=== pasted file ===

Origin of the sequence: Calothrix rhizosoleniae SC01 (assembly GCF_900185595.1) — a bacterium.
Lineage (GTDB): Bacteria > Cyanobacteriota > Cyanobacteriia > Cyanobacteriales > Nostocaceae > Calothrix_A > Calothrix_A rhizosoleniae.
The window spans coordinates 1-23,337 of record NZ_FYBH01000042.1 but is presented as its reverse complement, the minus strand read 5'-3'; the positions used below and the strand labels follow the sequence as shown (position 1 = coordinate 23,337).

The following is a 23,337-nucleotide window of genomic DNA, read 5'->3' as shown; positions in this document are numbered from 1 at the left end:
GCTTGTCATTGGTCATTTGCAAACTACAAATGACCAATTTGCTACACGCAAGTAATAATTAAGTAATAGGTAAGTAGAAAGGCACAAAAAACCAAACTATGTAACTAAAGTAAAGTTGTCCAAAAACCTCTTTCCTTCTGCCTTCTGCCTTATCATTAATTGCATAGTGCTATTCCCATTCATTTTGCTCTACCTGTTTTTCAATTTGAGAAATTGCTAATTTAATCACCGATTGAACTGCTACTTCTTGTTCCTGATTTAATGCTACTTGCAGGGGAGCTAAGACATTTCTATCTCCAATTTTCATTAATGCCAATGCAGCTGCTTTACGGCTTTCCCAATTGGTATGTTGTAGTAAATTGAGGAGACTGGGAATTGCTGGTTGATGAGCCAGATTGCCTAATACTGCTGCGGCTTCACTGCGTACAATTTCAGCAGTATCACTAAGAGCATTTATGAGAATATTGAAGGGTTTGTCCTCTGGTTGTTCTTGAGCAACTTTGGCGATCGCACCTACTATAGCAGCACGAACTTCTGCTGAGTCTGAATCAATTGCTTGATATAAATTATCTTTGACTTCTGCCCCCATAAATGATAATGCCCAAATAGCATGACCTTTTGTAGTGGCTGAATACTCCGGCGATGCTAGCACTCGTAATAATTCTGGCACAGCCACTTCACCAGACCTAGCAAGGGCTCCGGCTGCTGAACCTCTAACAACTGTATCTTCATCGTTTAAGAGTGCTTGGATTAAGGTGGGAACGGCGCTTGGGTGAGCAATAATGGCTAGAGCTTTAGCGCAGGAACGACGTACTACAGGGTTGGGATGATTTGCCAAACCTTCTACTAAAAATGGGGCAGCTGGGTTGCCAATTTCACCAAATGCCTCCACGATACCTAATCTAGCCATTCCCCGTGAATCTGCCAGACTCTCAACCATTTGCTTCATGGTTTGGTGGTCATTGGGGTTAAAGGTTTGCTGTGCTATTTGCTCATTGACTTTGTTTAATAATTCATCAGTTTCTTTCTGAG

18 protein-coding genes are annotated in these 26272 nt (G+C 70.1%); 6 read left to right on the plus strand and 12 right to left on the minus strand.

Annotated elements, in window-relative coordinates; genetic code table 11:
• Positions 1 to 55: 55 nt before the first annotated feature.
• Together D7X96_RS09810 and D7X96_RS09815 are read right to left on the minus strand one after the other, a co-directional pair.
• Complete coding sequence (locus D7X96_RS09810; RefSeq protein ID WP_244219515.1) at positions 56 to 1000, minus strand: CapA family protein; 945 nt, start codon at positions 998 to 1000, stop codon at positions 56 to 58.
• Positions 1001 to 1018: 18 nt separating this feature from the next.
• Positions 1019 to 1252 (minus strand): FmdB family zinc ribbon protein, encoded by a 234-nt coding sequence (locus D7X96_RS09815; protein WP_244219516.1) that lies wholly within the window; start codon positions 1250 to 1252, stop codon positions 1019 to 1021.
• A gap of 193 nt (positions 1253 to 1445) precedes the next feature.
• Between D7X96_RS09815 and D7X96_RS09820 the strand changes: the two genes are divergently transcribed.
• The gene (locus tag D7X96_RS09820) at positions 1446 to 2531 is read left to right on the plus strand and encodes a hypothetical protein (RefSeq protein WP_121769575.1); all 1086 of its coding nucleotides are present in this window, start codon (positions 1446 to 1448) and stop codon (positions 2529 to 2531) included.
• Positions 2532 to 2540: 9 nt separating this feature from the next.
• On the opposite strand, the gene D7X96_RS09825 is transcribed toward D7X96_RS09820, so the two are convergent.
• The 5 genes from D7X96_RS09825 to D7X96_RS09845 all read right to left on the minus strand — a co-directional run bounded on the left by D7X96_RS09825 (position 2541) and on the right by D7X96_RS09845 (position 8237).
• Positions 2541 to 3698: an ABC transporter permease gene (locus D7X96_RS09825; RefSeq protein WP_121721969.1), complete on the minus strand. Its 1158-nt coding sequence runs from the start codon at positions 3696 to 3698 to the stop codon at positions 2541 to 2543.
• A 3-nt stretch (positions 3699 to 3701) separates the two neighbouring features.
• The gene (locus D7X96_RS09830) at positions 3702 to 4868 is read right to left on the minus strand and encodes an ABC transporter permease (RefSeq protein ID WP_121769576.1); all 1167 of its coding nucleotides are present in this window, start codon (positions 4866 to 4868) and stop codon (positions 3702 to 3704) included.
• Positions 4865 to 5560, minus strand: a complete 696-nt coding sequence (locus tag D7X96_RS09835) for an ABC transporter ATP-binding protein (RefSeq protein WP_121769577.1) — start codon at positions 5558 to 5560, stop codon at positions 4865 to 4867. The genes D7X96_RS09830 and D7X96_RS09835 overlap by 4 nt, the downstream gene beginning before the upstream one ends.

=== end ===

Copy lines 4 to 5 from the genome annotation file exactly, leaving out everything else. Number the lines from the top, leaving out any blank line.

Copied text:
The following is a 23,337-nucleotide window of genomic DNA, read 5'->3' as shown; positions in this document are numbered from 1 at the left end:
GCTTGTCATTGGTCATTTGCAAACTACAAATGACCAATTTGCTACACGCAAGTAATAATTAAGTAATAGGTAAGTAGAAAGGCACAAAAAACCAAACTATGTAACTAAAGTAAAGTTGTCCAAAAACCTCTTTCCTTCTGCCTTCTGCCTTATCATTAATTGCATAGTGCTATTCCCATTCATTTTGCTCTACCTGTTTTTCAATTTGAGAAATTGCTAATTTAATCACCGATTGAACTGCTACTTCTTGTTCCTGATTTAATGCTACTTGCAGGGGAGCTAAGACATTTCTATCTCCAATTTTCATTAATGCCAATGCAGCTGCTTTACGGCTTTCCCAATTGGTATGTTGTAGTAAATTGAGGAGACTGGGAATTGCTGGTTGATGAGCCAGATTGCCTAATACTGCTGCGGCTTCACTGCGTACAATTTCAGCAGTATCACTAAGAGCATTTATGAGAATATTGAAGGGTTTGTCCTCTGGTTGTTCTTGAGCAACTTTGGCGATCGCACCTACTATAGCAGCACGAACTTCTGCTGAGTCTGAATCAATTGCTTGATATAAATTATCTTTGACTTCTGCCCCCATAAATGATAATGCCCAAATAGCATGACCTTTTGTAGTGGCTGAATACTCCGGCGATGCTAGCACTCGTAATAATTCTGGCACAGCCACTTCACCAGACCTAGCAAGGGCTCCGGCTGCTGAACCTCTAACAACTGTATCTTCATCGTTTAAGAGTGCTTGGATTAAGGTGGGAACGGCGCTTGGGTGAGCAATAATGGCTAGAGCTTTAGCGCAGGAACGACGTACTACAGGGTTGGGATGATTTGCCAAACCTTCTACTAAAAATGGGGCAGCTGGGTTGCCAATTTCACCAAATGCCTCCACGATACCTAATCTAGCCATTCCCCGTGAATCTGCCAGACTCTCAACCATTTGCTTCATGGTTTGGTGGTCATTGGGGTTAAAGGTTTGCTGTGCTATTTGCTCATTGACTTTGTTTAATAATTCATCAGTTTCTTTCTGAG